Appropriateness of Referrals for Upper Gastrointestinal Endoscopy

  • JCB Dakubo
  • JN Clegg-Lamptey
  • P Sowah
Keywords: Gastroscopy, dyspepsia, alarm symptoms, gastric cancer, peptic ulcer disease


Background: Uncomplicated dyspepsia has a low predictive value in diagnosing upper gastrointestinal organic disease making early endoscopy essential.
Objective: To assess the reliability of clinical information in the diagnosis of organic disease in patients referred for upper gastrointestinal endoscopy.
Methods: Patients who were referred for gastroscopy to the Korle Bu Teaching Hospital, in Accra between January and December, 2008 were interviewed and evaluated for this study. The patients’ clinical data were correlated with the endoscopic findings to determine how appropriate the referrals were, based on the clinical information.
Results: One thousand, six hundred and forty three patients were studies of whom 372 presented with alarm symptoms. Uncomplicated dyspepsia was the principal presenting symptom in 1271 patients. Overall, 522 (31.8%) patients had organic disease, 440 (26.8%) inflammatory conditions and 681 (41.4%) were negative endoscopies. Two hundred and nine (56.2%) patients with alarm symptoms and 313 (24.6%) without alarm symptoms (p value, OR, 95% CI; <0.001, 3.92, 3.083-5.00) had organic disease. Presentations with bleeding and suspicion of malignancy showed statistical significance with the finding of organic disease while anaemia did not. Dyspepsia was strongly associated with negative endoscopy, 84% vrs 60%, p value <0.001. Gastric malignancies were associated with age 50 years and above. The three common benign diseases of peptic ulcer, gastric ulcer and gastritis showed strong similarity in presentation and were unpredictable clinically.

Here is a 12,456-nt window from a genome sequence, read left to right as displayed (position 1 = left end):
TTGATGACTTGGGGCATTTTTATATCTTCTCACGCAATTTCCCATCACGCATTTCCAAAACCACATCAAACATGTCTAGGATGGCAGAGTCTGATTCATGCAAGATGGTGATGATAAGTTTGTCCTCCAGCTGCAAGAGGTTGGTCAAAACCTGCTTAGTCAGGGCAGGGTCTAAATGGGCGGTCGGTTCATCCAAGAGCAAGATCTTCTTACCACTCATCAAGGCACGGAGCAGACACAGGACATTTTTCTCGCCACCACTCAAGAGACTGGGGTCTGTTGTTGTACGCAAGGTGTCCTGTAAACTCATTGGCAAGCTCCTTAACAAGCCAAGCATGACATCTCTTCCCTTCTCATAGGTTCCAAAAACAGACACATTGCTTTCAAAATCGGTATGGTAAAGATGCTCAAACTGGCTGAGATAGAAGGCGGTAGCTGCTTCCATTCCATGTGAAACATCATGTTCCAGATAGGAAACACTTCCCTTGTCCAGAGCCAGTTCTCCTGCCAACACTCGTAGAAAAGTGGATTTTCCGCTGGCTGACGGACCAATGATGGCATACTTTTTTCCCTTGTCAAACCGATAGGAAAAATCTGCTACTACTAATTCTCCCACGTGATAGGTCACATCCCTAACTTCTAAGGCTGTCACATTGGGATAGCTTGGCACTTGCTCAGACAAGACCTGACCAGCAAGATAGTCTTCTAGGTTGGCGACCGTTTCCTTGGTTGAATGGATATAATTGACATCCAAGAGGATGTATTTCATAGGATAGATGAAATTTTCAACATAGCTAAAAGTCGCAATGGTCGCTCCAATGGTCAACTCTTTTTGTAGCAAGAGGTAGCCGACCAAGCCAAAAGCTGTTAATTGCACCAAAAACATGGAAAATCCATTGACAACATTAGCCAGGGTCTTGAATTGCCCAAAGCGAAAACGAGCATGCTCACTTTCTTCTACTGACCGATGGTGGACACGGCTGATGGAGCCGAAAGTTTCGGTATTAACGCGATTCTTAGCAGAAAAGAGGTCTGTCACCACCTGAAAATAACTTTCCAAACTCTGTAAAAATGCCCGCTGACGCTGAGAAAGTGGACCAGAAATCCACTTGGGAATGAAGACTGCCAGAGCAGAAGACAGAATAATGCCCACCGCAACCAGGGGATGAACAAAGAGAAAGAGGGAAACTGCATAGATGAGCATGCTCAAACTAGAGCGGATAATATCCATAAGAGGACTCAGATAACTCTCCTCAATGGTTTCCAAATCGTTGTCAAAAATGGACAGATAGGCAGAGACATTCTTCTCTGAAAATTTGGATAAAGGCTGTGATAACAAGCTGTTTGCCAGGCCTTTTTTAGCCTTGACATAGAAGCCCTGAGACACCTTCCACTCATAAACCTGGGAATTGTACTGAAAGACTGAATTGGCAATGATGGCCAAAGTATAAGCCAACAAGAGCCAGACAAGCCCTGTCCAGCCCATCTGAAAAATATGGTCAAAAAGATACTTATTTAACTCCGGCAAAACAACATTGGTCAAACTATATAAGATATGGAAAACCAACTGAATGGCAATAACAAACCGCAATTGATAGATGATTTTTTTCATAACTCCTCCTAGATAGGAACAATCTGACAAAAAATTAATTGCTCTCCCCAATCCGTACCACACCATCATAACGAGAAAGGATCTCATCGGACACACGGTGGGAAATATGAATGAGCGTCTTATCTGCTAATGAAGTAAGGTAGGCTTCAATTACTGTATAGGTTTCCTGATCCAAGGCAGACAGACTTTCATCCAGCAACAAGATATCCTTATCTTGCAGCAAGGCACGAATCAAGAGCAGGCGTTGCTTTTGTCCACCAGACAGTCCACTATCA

Conclusion: Patients referred for endoscopy were young in whom there was a high prevalence of organic disease which were mostly benign.

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eISSN: 0189-160X